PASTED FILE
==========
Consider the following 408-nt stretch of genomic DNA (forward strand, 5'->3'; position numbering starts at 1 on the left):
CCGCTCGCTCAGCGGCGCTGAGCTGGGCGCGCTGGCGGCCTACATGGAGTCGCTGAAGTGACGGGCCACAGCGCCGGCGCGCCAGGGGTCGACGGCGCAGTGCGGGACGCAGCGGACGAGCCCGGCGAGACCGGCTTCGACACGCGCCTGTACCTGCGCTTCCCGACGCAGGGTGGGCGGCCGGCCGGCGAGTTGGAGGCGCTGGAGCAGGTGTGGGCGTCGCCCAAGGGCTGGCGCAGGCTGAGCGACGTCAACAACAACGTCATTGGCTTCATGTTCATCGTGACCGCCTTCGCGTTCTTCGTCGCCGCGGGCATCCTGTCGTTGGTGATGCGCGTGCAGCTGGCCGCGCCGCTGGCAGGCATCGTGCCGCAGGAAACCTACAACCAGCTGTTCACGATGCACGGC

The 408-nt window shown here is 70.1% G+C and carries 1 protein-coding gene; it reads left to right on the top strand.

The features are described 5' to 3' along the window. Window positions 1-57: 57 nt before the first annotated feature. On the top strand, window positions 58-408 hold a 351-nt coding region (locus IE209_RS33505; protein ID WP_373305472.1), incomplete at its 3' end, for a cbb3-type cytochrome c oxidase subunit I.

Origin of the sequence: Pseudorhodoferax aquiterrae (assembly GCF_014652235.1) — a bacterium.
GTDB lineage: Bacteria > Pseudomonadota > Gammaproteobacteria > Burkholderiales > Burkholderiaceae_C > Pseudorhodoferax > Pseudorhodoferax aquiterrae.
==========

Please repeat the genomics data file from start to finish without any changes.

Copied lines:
Consider the following 408-nt stretch of genomic DNA (forward strand, 5'->3'; position numbering starts at 1 on the left):
CCGCTCGCTCAGCGGCGCTGAGCTGGGCGCGCTGGCGGCCTACATGGAGTCGCTGAAGTGACGGGCCACAGCGCCGGCGCGCCAGGGGTCGACGGCGCAGTGCGGGACGCAGCGGACGAGCCCGGCGAGACCGGCTTCGACACGCGCCTGTACCTGCGCTTCCCGACGCAGGGTGGGCGGCCGGCCGGCGAGTTGGAGGCGCTGGAGCAGGTGTGGGCGTCGCCCAAGGGCTGGCGCAGGCTGAGCGACGTCAACAACAACGTCATTGGCTTCATGTTCATCGTGACCGCCTTCGCGTTCTTCGTCGCCGCGGGCATCCTGTCGTTGGTGATGCGCGTGCAGCTGGCCGCGCCGCTGGCAGGCATCGTGCCGCAGGAAACCTACAACCAGCTGTTCACGATGCACGGC

The 408-nt window shown here is 70.1% G+C and carries 1 protein-coding gene; it reads left to right on the top strand.

The features are described 5' to 3' along the window. Window positions 1-57: 57 nt before the first annotated feature. On the top strand, window positions 58-408 hold a 351-nt coding region (locus IE209_RS33505; protein ID WP_373305472.1), incomplete at its 3' end, for a cbb3-type cytochrome c oxidase subunit I.

Origin of the sequence: Pseudorhodoferax aquiterrae (assembly GCF_014652235.1) — a bacterium.
GTDB lineage: Bacteria > Pseudomonadota > Gammaproteobacteria > Burkholderiales > Burkholderiaceae_C > Pseudorhodoferax > Pseudorhodoferax aquiterrae.